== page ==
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TCU 360

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Nursing students concerned about not reaching required clinical quotas

Jesslyn Lane (bottom row, third from left), a senior nursing major, said sometimes the competitive environment in nursing amplifies the pressure she already puts on herself to do well in school. “It’ just the environment we put ourselves in and everyone is just always pushing each other, so I think maybe it just makes it worse for me,” she said. (Jesslyn Lane/Nursing Major)

Nursing Package from TCU Student Media on Vimeo.

TCU’s COVID-19 case count is declining, but the risk of contracting COVID-19 could keep some nursing majors from graduating on time.

Nursing students need to reach a certain number of clinical hours every week, and getting infected means they could be in jeopardy of reaching their required quota for graduation.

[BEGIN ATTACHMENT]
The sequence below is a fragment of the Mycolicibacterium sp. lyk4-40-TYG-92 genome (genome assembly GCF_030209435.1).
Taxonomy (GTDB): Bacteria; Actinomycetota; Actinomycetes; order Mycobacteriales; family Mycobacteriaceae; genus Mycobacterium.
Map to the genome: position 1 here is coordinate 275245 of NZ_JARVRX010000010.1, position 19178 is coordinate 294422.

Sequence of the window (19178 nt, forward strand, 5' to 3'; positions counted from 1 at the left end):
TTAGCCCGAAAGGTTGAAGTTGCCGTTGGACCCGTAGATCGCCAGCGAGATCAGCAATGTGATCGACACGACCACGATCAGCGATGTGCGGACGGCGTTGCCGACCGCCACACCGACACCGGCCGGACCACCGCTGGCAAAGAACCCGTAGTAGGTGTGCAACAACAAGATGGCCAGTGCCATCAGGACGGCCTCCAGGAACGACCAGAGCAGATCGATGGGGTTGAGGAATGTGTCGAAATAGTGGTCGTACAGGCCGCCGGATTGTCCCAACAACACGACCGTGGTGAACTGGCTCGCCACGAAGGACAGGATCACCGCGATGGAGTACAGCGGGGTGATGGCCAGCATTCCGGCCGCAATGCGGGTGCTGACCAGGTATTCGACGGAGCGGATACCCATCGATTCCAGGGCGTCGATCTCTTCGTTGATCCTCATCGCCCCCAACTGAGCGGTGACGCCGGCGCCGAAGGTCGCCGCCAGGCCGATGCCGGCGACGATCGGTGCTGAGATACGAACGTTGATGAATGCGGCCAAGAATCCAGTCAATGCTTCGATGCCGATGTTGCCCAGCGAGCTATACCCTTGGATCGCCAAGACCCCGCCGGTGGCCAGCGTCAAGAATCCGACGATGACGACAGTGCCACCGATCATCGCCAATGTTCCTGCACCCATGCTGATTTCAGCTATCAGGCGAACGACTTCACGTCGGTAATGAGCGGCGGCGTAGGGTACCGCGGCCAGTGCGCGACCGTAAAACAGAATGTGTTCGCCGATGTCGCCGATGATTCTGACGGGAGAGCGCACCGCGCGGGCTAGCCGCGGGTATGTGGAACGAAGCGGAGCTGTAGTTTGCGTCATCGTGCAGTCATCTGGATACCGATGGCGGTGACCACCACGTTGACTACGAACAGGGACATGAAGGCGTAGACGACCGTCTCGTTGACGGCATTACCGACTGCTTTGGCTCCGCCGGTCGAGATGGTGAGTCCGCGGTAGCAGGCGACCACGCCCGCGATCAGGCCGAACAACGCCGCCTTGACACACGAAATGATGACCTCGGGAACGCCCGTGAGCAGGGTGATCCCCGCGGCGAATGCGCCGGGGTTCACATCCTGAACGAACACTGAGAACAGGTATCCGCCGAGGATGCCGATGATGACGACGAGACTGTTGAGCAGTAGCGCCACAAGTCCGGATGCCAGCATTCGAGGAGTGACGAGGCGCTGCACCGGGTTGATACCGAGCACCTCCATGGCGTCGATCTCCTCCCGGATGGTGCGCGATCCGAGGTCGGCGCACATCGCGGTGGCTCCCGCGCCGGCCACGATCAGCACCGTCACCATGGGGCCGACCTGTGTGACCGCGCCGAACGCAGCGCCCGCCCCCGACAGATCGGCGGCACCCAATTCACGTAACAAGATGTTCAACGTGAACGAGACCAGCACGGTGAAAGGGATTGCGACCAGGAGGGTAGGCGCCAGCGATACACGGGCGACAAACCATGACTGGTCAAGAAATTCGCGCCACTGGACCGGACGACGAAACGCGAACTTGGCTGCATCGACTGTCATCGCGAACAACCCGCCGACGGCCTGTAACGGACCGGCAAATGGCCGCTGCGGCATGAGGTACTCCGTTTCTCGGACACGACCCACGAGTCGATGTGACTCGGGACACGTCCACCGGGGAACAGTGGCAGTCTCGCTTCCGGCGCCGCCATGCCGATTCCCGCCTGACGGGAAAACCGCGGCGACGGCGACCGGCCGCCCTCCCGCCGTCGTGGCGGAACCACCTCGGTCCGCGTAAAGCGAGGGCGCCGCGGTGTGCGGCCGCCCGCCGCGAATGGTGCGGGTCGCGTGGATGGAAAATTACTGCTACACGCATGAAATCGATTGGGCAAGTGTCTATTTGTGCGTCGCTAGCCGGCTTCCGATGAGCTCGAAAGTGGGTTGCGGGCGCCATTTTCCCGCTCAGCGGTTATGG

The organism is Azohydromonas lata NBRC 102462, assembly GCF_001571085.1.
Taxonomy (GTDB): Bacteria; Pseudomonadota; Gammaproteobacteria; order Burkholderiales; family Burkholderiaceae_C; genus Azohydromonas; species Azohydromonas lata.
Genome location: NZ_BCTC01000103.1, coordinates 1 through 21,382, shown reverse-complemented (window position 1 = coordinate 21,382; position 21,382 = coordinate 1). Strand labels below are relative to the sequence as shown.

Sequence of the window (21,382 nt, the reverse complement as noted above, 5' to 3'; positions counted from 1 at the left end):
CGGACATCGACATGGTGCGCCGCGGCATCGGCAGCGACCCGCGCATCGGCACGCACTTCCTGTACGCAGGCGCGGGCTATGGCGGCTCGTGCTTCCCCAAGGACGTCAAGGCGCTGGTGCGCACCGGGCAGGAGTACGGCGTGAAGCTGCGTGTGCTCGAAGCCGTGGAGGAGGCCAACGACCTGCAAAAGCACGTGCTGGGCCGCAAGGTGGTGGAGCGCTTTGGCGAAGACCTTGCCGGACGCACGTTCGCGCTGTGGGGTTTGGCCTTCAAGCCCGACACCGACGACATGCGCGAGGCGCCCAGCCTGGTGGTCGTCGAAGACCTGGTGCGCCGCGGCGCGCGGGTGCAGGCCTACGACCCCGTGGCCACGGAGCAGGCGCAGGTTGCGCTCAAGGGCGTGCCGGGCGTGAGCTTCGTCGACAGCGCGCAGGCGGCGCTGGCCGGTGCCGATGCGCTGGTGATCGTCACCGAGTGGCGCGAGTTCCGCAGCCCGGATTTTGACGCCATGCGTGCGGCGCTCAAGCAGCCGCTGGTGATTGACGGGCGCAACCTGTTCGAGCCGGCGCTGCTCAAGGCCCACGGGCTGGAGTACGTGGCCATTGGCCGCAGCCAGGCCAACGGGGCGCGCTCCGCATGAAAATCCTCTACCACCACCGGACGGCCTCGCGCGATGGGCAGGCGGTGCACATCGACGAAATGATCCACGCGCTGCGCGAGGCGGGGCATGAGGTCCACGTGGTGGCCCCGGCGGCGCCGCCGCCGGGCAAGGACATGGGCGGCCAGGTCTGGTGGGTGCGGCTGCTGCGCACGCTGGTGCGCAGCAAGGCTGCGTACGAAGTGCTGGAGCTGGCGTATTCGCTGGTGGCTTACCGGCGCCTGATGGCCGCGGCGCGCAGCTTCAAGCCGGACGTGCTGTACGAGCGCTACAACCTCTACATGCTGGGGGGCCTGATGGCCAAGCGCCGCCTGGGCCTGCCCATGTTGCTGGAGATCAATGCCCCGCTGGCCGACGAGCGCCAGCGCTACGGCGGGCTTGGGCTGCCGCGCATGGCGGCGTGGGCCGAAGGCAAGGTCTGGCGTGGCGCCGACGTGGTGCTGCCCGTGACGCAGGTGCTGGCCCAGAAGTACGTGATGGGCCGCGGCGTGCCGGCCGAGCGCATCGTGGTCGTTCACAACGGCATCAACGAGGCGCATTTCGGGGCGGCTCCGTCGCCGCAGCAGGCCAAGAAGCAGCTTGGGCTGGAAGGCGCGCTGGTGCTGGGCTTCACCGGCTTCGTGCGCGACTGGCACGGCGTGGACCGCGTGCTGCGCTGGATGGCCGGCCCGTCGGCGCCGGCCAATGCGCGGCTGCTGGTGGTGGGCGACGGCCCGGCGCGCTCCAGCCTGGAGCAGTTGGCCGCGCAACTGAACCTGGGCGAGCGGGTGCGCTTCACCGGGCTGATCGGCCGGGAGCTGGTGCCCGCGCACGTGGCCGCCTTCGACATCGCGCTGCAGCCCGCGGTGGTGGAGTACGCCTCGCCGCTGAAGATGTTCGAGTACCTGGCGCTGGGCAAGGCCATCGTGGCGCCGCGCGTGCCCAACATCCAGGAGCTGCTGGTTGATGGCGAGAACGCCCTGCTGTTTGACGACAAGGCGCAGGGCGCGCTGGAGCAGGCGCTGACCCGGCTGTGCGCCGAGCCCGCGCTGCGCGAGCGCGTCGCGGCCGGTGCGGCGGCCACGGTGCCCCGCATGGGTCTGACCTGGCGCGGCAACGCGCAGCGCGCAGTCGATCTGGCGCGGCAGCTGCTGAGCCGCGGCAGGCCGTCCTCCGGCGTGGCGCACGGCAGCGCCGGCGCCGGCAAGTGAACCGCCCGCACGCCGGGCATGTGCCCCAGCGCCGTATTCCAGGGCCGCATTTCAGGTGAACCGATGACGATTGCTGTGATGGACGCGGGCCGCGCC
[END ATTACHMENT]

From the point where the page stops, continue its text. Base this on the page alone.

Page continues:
Anna Mazursky, a senior nursing major, said her teachers have been flexible with students who have COVID-19.

“They were very supportive and willing to work with me to get me through on time which was really comforting,” Mazursky said.

However, Mazursky added that this does not mean that everyone infected will graduate on time.

Mazursky was quarantined for two weeks but was given the opportunity to make up all of her lost clinical hours through alternative assignments.

Although Mazursky received the staff assistance she needed to make up her clinical hours, the same privileges may not be available for those infected for longer durations of time.

Junior Alice McWhorter said missing a few clinicals can quickly translate to failing the semester if students reach the maximum amount of warning points given to them for absences or tardies.

Three staff members in the nursing department declined to comment on the matter at this time.

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